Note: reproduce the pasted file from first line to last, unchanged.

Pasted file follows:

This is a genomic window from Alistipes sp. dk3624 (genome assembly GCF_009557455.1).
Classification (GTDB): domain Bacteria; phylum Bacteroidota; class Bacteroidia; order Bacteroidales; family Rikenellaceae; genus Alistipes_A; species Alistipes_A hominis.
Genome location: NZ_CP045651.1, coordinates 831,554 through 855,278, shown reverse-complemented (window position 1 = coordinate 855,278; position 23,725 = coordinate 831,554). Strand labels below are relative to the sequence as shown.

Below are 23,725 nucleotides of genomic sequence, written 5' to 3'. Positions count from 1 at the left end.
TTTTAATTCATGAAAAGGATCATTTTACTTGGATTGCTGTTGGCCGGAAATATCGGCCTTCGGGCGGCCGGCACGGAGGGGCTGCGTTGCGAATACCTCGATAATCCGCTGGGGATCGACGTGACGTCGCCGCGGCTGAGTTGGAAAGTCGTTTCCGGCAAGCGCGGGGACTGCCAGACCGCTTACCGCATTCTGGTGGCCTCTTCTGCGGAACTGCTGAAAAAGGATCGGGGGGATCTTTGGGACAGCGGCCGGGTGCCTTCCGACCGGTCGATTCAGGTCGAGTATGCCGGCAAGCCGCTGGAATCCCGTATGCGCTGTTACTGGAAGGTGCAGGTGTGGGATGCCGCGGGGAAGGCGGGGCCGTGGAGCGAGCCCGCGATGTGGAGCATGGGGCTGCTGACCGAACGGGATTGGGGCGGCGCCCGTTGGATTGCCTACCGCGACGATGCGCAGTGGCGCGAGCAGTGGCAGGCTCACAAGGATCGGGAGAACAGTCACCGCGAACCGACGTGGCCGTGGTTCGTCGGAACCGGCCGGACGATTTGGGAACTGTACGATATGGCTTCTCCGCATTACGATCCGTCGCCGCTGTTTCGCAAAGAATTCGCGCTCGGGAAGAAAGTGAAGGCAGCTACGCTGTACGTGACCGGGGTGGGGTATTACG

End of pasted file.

This is a genomic window from Alistipes sp. dk3624 (genome assembly GCF_009557455.1).
Classification (GTDB): domain Bacteria; phylum Bacteroidota; class Bacteroidia; order Bacteroidales; family Rikenellaceae; genus Alistipes_A; species Alistipes_A hominis.
Genome location: NZ_CP045651.1, coordinates 831,554 through 855,278, shown reverse-complemented (window position 1 = coordinate 855,278; position 23,725 = coordinate 831,554). Strand labels below are relative to the sequence as shown.

Below are 23,725 nucleotides of genomic sequence, written 5' to 3'. Positions count from 1 at the left end.
TTTTAATTCATGAAAAGGATCATTTTACTTGGATTGCTGTTGGCCGGAAATATCGGCCTTCGGGCGGCCGGCACGGAGGGGCTGCGTTGCGAATACCTCGATAATCCGCTGGGGATCGACGTGACGTCGCCGCGGCTGAGTTGGAAAGTCGTTTCCGGCAAGCGCGGGGACTGCCAGACCGCTTACCGCATTCTGGTGGCCTCTTCTGCGGAACTGCTGAAAAAGGATCGGGGGGATCTTTGGGACAGCGGCCGGGTGCCTTCCGACCGGTCGATTCAGGTCGAGTATGCCGGCAAGCCGCTGGAATCCCGTATGCGCTGTTACTGGAAGGTGCAGGTGTGGGATGCCGCGGGGAAGGCGGGGCCGTGGAGCGAGCCCGCGATGTGGAGCATGGGGCTGCTGACCGAACGGGATTGGGGCGGCGCCCGTTGGATTGCCTACCGCGACGATGCGCAGTGGCGCGAGCAGTGGCAGGCTCACAAGGATCGGGAGAACAGTCACCGCGAACCGACGTGGCCGTGGTTCGTCGGAACCGGCCGGACGATTTGGGAACTGTACGATATGGCTTCTCCGCATTACGATCCGTCGCCGCTGTTTCGCAAAGAATTCGCGCTCGGGAAGAAAGTGAAGGCAGCTACGCTGTACGTGACCGGGGTGGGGTATTACG